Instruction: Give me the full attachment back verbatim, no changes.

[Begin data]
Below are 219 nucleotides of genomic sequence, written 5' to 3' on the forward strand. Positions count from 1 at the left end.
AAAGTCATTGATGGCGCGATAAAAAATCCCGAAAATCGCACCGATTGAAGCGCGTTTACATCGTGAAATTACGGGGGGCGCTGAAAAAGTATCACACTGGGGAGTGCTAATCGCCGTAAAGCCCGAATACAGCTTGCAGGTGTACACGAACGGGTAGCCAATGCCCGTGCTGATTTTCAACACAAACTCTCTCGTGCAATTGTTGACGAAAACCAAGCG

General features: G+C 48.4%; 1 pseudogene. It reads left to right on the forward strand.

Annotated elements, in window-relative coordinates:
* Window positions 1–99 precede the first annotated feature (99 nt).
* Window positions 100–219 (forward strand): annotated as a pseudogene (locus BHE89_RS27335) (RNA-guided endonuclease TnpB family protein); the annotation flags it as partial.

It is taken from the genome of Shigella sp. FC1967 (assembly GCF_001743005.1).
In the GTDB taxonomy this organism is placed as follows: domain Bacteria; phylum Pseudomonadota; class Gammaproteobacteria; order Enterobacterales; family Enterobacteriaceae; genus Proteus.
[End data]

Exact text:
Below are 219 nucleotides of genomic sequence, written 5' to 3' on the forward strand. Positions count from 1 at the left end.
AAAGTCATTGATGGCGCGATAAAAAATCCCGAAAATCGCACCGATTGAAGCGCGTTTACATCGTGAAATTACGGGGGGCGCTGAAAAAGTATCACACTGGGGAGTGCTAATCGCCGTAAAGCCCGAATACAGCTTGCAGGTGTACACGAACGGGTAGCCAATGCCCGTGCTGATTTTCAACACAAACTCTCTCGTGCAATTGTTGACGAAAACCAAGCG

General features: G+C 48.4%; 1 pseudogene. It reads left to right on the forward strand.

Annotated elements, in window-relative coordinates:
* Window positions 1–99 precede the first annotated feature (99 nt).
* Window positions 100–219 (forward strand): annotated as a pseudogene (locus BHE89_RS27335) (RNA-guided endonuclease TnpB family protein); the annotation flags it as partial.

It is taken from the genome of Shigella sp. FC1967 (assembly GCF_001743005.1).
In the GTDB taxonomy this organism is placed as follows: domain Bacteria; phylum Pseudomonadota; class Gammaproteobacteria; order Enterobacterales; family Enterobacteriaceae; genus Proteus.